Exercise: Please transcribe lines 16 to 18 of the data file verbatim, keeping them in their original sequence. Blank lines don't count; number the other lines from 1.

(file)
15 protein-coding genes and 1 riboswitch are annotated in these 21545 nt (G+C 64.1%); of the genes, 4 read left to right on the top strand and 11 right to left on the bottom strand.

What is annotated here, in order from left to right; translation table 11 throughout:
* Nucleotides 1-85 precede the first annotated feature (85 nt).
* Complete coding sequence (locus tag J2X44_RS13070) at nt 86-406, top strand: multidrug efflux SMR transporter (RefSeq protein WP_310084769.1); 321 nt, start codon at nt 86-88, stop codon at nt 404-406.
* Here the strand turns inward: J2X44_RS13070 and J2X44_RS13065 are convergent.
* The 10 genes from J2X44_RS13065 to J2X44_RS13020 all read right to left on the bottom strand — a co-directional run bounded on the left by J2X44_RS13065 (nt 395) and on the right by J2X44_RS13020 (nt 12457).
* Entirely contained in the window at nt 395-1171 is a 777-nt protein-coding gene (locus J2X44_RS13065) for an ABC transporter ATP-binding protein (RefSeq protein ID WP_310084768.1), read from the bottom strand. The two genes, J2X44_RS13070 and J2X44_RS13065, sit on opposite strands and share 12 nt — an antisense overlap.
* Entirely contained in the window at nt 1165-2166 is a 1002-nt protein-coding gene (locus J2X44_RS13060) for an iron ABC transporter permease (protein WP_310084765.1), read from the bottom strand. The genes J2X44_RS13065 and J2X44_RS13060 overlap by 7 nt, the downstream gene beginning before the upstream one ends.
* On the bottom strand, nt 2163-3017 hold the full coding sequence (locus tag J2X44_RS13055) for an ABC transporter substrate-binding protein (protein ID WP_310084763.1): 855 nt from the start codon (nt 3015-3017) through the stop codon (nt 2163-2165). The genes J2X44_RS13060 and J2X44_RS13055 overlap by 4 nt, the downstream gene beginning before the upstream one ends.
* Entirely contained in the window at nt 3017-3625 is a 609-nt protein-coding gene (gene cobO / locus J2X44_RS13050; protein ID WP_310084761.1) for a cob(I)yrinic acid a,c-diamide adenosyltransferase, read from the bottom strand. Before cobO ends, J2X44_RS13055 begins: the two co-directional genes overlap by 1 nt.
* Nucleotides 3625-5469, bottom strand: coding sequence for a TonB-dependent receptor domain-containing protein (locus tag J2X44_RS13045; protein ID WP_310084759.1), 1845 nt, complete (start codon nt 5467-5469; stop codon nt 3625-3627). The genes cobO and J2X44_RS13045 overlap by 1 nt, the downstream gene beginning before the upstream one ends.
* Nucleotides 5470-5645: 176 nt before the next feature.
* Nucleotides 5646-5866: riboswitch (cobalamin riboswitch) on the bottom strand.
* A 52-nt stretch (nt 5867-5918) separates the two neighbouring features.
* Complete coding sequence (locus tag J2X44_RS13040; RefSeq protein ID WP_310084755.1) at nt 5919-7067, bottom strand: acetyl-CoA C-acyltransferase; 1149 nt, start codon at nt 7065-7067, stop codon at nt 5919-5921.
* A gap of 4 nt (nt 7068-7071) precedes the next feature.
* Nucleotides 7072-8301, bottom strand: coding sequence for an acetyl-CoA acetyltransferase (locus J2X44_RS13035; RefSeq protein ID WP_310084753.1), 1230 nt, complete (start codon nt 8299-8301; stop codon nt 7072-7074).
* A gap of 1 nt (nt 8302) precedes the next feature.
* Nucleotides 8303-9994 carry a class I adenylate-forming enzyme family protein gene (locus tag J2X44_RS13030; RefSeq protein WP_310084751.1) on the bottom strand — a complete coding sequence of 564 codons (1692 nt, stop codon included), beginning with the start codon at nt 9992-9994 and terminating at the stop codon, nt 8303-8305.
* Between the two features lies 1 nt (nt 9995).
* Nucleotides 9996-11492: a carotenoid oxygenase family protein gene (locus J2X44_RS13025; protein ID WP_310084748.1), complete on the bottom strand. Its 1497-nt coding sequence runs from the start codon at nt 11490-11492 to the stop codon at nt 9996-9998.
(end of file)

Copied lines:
* A gap of 4 nt (nt 7068-7071) precedes the next feature.
* Nucleotides 7072-8301, bottom strand: coding sequence for an acetyl-CoA acetyltransferase (locus J2X44_RS13035; RefSeq protein ID WP_310084753.1), 1230 nt, complete (start codon nt 8299-8301; stop codon nt 7072-7074).
* A gap of 1 nt (nt 8302) precedes the next feature.